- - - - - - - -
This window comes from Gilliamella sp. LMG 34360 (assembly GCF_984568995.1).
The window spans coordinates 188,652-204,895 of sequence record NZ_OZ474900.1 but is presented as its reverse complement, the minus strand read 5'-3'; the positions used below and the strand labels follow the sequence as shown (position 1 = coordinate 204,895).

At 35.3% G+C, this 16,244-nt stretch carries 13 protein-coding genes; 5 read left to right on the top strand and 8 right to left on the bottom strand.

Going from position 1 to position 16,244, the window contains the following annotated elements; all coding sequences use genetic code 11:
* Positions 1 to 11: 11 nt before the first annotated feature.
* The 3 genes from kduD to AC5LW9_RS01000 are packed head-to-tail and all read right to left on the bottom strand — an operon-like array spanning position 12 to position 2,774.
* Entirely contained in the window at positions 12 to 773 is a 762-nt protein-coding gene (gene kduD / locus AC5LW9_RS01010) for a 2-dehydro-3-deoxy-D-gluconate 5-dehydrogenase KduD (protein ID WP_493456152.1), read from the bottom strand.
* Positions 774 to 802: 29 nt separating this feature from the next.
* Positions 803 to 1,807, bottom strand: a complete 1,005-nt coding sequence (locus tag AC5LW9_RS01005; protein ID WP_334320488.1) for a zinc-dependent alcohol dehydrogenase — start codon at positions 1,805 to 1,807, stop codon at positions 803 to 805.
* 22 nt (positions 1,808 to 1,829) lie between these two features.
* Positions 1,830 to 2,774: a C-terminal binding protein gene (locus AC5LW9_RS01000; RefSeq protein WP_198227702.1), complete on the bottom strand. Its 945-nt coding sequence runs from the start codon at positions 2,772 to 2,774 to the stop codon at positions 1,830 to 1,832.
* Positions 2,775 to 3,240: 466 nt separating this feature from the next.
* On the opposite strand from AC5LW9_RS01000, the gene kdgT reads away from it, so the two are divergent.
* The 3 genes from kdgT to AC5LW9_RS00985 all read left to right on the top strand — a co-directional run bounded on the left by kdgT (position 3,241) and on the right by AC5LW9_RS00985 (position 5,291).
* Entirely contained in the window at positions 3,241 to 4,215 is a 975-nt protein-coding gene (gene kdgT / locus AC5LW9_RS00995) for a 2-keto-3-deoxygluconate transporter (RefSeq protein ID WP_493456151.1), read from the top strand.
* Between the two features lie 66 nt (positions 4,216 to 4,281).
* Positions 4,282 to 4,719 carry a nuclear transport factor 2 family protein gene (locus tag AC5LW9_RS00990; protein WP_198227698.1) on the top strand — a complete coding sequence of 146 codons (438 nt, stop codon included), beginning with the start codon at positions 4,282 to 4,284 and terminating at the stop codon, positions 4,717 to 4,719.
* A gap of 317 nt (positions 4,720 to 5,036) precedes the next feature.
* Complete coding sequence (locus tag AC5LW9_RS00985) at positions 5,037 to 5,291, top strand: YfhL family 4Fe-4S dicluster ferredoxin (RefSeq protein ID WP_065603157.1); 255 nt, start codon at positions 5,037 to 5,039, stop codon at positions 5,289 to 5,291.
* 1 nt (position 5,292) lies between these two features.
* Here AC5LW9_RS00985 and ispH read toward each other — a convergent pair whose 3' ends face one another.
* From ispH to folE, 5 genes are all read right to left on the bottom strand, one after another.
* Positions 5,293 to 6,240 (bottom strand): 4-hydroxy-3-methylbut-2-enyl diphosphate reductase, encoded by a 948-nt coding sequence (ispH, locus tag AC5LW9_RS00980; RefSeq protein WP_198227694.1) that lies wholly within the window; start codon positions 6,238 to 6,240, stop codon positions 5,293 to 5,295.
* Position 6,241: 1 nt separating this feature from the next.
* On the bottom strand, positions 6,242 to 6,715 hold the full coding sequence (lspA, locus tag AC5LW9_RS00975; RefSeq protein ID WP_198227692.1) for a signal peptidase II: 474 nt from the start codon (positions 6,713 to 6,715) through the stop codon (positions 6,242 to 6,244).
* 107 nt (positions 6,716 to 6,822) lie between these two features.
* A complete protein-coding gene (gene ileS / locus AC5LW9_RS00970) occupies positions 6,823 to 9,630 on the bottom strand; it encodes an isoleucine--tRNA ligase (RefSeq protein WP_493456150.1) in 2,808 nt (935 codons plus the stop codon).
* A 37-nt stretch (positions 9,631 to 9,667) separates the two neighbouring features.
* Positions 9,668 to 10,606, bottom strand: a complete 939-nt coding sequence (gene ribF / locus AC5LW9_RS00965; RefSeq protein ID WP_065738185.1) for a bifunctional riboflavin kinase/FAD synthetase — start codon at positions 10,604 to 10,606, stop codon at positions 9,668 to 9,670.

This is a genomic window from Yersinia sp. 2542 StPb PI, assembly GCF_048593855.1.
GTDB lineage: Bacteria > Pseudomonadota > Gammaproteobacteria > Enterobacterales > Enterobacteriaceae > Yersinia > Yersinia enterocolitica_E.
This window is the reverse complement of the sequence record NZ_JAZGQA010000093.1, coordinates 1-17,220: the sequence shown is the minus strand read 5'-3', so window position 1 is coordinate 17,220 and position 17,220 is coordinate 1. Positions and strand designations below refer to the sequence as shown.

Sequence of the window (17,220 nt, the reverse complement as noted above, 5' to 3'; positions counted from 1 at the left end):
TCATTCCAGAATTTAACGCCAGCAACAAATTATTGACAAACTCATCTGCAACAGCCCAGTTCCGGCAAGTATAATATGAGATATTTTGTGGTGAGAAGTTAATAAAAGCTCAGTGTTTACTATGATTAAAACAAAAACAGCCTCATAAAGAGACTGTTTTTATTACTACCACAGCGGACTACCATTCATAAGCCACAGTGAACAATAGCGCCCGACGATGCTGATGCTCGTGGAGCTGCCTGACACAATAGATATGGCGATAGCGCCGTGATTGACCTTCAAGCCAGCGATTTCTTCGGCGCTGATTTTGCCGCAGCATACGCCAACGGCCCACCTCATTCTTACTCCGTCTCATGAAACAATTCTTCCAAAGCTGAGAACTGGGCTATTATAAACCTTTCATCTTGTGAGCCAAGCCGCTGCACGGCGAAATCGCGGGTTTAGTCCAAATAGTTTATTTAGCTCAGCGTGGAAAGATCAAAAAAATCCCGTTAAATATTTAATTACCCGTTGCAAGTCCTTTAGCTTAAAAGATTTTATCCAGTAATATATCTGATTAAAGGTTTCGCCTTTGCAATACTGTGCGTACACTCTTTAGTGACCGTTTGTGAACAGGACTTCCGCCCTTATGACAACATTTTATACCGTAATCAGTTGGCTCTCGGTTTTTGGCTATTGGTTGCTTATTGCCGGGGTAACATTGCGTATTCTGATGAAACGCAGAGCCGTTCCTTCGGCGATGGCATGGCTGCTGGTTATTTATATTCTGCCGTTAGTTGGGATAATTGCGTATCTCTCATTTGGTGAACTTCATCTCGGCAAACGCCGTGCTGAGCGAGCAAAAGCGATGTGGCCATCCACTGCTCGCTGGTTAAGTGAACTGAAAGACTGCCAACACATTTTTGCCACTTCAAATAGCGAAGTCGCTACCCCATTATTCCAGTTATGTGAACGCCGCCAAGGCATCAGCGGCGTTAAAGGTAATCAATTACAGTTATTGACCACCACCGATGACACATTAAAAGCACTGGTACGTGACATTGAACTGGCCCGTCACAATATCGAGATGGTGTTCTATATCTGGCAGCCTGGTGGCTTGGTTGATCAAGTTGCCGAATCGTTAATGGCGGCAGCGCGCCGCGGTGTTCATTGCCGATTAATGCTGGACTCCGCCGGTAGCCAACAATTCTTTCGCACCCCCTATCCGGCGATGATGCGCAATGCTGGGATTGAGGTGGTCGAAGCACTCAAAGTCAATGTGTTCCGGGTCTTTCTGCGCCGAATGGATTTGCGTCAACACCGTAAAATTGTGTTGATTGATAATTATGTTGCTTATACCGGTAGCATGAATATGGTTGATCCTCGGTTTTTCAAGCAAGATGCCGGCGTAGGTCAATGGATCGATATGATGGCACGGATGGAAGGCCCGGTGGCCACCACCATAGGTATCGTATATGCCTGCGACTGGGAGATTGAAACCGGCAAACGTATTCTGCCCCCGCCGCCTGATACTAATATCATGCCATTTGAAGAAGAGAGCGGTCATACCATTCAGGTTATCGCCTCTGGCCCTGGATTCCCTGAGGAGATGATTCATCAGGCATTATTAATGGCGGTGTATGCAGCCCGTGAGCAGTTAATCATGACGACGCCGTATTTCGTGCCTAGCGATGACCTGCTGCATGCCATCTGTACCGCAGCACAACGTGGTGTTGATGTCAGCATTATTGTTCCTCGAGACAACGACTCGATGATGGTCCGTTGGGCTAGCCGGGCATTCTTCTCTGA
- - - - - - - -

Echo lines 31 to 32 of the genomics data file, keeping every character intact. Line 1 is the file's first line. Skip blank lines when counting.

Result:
GTDB lineage: Bacteria > Pseudomonadota > Gammaproteobacteria > Enterobacterales > Enterobacteriaceae > Yersinia > Yersinia enterocolitica_E.
This window is the reverse complement of the sequence record NZ_JAZGQA010000093.1, coordinates 1-17,220: the sequence shown is the minus strand read 5'-3', so window position 1 is coordinate 17,220 and position 17,220 is coordinate 1. Positions and strand designations below refer to the sequence as shown.